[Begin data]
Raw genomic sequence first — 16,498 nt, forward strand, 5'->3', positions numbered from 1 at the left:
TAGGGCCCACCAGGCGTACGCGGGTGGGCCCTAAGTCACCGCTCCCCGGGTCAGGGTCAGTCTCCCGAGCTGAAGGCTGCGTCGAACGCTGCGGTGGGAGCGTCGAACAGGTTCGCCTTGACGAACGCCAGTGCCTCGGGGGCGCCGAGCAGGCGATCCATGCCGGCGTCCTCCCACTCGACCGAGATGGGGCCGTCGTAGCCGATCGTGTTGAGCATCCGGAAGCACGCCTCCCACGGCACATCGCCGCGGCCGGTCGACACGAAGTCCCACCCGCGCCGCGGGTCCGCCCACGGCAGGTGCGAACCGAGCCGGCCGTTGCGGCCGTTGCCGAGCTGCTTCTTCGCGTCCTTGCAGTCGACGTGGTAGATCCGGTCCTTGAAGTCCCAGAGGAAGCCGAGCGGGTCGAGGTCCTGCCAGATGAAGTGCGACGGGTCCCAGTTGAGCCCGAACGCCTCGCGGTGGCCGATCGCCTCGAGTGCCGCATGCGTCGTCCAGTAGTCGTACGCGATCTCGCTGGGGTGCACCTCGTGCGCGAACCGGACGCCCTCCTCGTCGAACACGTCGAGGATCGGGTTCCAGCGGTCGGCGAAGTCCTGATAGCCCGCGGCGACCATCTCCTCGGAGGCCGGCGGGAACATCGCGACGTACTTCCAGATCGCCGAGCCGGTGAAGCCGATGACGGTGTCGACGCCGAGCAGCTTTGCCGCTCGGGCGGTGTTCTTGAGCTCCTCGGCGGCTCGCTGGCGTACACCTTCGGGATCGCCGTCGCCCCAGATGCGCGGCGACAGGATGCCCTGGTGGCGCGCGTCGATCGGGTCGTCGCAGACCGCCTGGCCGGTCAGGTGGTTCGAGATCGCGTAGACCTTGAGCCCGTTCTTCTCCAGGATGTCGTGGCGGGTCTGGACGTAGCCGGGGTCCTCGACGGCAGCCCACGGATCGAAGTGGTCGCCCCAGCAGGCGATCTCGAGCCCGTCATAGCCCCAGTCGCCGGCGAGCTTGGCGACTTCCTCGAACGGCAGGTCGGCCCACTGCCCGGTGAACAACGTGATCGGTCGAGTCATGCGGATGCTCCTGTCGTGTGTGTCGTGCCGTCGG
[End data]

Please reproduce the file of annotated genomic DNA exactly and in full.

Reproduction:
Raw genomic sequence first — 16,498 nt, forward strand, 5'->3', positions numbered from 1 at the left:
TAGGGCCCACCAGGCGTACGCGGGTGGGCCCTAAGTCACCGCTCCCCGGGTCAGGGTCAGTCTCCCGAGCTGAAGGCTGCGTCGAACGCTGCGGTGGGAGCGTCGAACAGGTTCGCCTTGACGAACGCCAGTGCCTCGGGGGCGCCGAGCAGGCGATCCATGCCGGCGTCCTCCCACTCGACCGAGATGGGGCCGTCGTAGCCGATCGTGTTGAGCATCCGGAAGCACGCCTCCCACGGCACATCGCCGCGGCCGGTCGACACGAAGTCCCACCCGCGCCGCGGGTCCGCCCACGGCAGGTGCGAACCGAGCCGGCCGTTGCGGCCGTTGCCGAGCTGCTTCTTCGCGTCCTTGCAGTCGACGTGGTAGATCCGGTCCTTGAAGTCCCAGAGGAAGCCGAGCGGGTCGAGGTCCTGCCAGATGAAGTGCGACGGGTCCCAGTTGAGCCCGAACGCCTCGCGGTGGCCGATCGCCTCGAGTGCCGCATGCGTCGTCCAGTAGTCGTACGCGATCTCGCTGGGGTGCACCTCGTGCGCGAACCGGACGCCCTCCTCGTCGAACACGTCGAGGATCGGGTTCCAGCGGTCGGCGAAGTCCTGATAGCCCGCGGCGACCATCTCCTCGGAGGCCGGCGGGAACATCGCGACGTACTTCCAGATCGCCGAGCCGGTGAAGCCGATGACGGTGTCGACGCCGAGCAGCTTTGCCGCTCGGGCGGTGTTCTTGAGCTCCTCGGCGGCTCGCTGGCGTACACCTTCGGGATCGCCGTCGCCCCAGATGCGCGGCGACAGGATGCCCTGGTGGCGCGCGTCGATCGGGTCGTCGCAGACCGCCTGGCCGGTCAGGTGGTTCGAGATCGCGTAGACCTTGAGCCCGTTCTTCTCCAGGATGTCGTGGCGGGTCTGGACGTAGCCGGGGTCCTCGACGGCAGCCCACGGATCGAAGTGGTCGCCCCAGCAGGCGATCTCGAGCCCGTCATAGCCCCAGTCGCCGGCGAGCTTGGCGACTTCCTCGAACGGCAGGTCGGCCCACTGCCCGGTGAACAACGTGATCGGTCGAGTCATGCGGATGCTCCTGTCGTGTGTGTCGTGCCGTCGG